Contestants of 2012 Vietnam Idol wearing T-shirts that read ‘listening (to music) with awareness’ in support of a campaign calling for the public to turn their back on online piracy during their performance at a final round of the annual music competition in October last year
Latest figures from the Vietnam Center for Protection of Music Copyright and digital content business MV Corporation show that nearly VND20 million (US$954) was collected in online music downloading fees by seven local websites during a two-month pilot project that started on November 1 last year.
Given that every month, sales from call-waiting ringtones, a very small part of the digital music sector, records a turnover of VND50 billion ($2.38 million), the aforementioned takings are a flop.
It is a huge disappointment for copyright owners who were happy that they would be able to earn some money from their works when the pilot project was announced.
No one could imagine that Zing Mp3, the country’s leading online music provider with nearly ten million members, collected just VND6 million ($286.2). The second largest site, Nhaccuatui, took in just VND3 million, which was even lower than that of the newbie, Keeng, which got some VND8 million.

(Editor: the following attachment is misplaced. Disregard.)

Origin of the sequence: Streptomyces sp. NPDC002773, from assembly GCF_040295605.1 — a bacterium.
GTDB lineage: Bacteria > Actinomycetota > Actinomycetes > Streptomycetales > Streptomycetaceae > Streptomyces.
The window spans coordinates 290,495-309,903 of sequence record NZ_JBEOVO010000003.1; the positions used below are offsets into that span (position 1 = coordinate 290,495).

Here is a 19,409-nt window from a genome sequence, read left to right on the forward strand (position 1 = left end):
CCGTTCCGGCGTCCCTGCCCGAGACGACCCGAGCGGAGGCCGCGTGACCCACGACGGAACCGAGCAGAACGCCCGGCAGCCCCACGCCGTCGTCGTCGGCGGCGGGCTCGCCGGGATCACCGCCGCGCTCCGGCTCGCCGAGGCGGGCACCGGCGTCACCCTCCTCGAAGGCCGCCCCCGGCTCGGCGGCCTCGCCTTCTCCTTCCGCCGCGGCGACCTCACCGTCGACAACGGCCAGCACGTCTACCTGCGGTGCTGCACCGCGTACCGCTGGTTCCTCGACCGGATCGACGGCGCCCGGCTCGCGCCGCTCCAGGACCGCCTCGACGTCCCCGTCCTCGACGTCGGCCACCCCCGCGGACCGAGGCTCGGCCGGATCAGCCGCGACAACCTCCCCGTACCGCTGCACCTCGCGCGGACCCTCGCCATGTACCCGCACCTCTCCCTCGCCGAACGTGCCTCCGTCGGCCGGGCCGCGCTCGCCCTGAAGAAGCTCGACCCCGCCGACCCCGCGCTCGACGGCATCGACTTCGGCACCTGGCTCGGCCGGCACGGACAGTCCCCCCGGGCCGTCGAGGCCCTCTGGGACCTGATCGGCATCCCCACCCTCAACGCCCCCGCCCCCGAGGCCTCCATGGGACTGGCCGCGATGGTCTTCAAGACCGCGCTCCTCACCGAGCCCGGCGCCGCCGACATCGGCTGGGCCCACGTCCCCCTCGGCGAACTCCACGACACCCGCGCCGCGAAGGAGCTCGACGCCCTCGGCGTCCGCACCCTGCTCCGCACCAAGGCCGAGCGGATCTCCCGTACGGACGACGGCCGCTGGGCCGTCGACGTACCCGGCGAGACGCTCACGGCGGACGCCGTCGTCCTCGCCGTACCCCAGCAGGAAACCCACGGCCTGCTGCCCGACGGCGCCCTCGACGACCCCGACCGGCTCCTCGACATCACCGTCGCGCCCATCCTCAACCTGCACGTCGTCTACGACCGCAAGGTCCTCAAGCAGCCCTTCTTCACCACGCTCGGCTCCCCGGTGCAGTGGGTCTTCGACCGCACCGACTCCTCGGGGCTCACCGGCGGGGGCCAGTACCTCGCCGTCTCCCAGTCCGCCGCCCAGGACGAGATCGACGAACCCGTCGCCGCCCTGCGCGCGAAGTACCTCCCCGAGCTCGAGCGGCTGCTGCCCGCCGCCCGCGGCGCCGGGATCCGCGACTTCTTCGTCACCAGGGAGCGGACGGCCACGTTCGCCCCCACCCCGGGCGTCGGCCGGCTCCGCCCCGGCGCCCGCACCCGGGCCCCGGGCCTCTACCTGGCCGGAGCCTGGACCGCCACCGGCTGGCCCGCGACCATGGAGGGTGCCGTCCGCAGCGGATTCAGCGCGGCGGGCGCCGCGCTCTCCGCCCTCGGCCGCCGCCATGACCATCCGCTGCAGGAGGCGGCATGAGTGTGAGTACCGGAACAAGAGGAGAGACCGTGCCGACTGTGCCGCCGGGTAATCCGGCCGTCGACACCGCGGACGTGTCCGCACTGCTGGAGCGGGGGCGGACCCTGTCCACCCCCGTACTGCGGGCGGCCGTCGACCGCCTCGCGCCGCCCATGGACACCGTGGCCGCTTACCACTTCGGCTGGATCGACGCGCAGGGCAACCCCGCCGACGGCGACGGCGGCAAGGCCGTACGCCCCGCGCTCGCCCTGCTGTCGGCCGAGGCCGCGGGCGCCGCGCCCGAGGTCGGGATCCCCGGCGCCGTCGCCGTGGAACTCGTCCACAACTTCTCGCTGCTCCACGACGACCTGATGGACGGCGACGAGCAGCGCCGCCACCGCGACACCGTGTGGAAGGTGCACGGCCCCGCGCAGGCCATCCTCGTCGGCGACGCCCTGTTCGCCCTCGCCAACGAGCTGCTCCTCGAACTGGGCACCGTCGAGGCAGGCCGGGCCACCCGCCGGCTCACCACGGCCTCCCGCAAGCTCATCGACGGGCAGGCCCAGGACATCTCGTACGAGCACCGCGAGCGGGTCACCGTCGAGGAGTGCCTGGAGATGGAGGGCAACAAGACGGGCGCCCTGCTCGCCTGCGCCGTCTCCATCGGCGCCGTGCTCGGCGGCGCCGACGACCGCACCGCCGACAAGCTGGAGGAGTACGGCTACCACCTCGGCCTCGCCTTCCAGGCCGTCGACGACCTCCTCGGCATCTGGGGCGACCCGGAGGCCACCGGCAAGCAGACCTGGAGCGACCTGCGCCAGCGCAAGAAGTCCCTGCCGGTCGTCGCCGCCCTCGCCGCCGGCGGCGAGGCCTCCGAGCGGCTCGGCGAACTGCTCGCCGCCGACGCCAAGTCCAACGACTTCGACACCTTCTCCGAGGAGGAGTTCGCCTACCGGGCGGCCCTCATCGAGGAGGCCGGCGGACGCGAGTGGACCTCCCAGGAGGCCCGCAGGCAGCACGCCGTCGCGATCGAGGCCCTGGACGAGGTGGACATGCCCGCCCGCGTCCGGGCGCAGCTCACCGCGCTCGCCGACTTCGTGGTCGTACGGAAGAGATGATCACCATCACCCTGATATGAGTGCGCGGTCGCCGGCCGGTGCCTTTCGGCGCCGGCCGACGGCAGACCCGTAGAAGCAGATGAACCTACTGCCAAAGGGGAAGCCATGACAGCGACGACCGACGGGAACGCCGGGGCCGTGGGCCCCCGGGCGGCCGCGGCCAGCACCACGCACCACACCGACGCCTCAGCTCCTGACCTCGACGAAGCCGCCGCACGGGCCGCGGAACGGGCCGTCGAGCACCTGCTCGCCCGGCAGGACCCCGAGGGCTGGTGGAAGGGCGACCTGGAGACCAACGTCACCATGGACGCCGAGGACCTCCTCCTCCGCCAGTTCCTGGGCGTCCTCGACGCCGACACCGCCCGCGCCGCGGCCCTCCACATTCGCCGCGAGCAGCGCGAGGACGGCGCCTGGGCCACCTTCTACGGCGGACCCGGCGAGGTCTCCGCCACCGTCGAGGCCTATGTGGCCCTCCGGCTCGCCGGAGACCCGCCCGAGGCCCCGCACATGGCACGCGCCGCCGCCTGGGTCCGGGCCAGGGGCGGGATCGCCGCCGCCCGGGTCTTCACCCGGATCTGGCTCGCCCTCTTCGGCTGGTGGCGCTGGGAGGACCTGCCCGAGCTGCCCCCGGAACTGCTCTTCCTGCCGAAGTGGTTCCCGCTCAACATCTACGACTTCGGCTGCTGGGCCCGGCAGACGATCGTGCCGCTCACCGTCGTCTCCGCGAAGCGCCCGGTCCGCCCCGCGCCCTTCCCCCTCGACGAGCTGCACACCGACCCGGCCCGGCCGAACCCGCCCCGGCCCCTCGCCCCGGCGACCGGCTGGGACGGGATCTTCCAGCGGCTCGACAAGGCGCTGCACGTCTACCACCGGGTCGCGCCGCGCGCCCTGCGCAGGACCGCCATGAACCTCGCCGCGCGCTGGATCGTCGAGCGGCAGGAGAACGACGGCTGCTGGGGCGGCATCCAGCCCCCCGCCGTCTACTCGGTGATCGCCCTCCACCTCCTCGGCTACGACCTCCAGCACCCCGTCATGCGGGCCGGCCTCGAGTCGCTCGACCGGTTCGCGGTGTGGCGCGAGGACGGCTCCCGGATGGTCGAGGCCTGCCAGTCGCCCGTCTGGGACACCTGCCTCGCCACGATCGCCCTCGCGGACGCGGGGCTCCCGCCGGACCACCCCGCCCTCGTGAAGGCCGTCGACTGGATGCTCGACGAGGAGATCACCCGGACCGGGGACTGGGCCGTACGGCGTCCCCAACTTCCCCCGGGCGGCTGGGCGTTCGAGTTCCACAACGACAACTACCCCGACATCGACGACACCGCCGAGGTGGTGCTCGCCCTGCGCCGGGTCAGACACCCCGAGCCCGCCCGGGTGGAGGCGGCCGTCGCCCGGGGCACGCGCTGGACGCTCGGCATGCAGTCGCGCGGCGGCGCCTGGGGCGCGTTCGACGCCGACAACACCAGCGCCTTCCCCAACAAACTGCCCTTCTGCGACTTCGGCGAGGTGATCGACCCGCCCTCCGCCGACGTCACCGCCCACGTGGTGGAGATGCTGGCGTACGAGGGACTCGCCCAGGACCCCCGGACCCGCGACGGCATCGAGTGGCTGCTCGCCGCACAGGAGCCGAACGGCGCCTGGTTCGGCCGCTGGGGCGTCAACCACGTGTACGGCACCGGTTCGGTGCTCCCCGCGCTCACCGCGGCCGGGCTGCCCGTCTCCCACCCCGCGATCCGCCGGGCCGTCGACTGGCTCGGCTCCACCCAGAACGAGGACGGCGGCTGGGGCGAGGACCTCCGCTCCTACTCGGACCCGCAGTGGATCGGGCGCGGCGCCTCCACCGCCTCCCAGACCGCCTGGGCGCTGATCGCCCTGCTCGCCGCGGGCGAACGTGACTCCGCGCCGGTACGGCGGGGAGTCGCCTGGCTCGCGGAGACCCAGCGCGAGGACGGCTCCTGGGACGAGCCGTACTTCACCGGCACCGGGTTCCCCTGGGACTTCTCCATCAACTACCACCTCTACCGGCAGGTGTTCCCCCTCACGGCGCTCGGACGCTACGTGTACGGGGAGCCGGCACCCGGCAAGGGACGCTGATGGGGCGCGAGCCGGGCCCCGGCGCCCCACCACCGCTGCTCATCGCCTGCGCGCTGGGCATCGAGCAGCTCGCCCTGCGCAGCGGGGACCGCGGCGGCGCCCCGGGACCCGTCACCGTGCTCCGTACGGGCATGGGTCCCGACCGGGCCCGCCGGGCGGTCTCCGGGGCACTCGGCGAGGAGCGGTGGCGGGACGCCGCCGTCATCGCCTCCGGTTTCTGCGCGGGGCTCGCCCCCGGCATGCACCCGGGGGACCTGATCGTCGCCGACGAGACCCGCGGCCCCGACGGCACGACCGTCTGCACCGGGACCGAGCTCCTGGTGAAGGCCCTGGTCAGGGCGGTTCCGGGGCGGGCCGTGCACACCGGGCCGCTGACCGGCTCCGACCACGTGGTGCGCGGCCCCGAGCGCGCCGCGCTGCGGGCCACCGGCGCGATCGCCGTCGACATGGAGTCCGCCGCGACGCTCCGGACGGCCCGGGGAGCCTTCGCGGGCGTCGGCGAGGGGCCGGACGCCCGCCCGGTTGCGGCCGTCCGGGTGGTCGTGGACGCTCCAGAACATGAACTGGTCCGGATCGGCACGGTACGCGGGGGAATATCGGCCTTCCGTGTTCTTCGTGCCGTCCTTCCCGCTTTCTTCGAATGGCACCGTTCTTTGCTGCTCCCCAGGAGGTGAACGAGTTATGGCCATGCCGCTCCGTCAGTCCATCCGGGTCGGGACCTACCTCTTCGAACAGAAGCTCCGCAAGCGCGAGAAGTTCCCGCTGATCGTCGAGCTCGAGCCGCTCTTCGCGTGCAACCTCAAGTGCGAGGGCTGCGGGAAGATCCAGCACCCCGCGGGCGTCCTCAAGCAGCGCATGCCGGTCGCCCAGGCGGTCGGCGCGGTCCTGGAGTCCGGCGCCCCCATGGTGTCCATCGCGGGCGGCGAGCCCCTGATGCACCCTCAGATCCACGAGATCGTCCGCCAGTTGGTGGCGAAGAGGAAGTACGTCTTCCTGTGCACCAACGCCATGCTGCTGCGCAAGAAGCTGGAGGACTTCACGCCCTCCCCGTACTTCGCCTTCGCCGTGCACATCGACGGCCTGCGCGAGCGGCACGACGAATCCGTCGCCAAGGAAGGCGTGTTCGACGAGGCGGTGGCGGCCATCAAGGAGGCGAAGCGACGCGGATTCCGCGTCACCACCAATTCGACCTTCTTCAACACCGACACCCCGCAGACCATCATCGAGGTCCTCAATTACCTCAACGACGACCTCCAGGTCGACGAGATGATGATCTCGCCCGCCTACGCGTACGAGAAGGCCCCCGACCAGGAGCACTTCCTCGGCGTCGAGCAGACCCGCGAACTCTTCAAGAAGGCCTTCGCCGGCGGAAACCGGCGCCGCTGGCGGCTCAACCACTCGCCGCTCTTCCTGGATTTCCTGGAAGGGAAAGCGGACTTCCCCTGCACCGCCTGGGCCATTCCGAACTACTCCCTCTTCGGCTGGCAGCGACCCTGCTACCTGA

Overall, November ended with a little more than VND15 million collected, and December saw sales of less than VND5 million.
Industry insiders say the figures are understandable, because the websites’ users have been able to download music for free. A variety of downloading software allows them to get whatever song they like.
But, more importantly, the websites’ owners have not really taken any measures that are bold enough to force their users to pay for what they get. Some even offer special software allowing users to download songs from their servers like Zing Mp3, Nhaccuatui, and Socbay 4U.
Actually, there is no reason for online music providers to drive their users away by restricting access to resources, because page views and traffic is their raison d'être – high traffic and views will help them get more lucrative advertising contracts. Moreover, unlike music download and listening fees, all advertising turnover will go into their pockets without being shared with other parties.
Zing Mp3 charges VND63 million ($3,000) a week for a standard ads banner. The charge is double for a rich media ad – a kind of ad with highly interactive contents. Meanwhile, Nhac Vui, another website ranking much lower than Zing Mp3 on popular lists, also charges a banner up to VND41 million ($1,955) a week.
MV Corp General Director Do Manh Tuan said even though they were aware that it was not easy to collect fees from online music downloads, it turned out to be much more difficult than expected when they started the pilot project.
Tuan is right. It is difficult because both users and music providers, who earn the most profits in the sector at the moment, are yet to want to change how things are run.
There is still a long way to go before Vietnam can begin listening to music with “awareness.
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Thanh Nien News. Original Vietnamese story by Tuoi Tre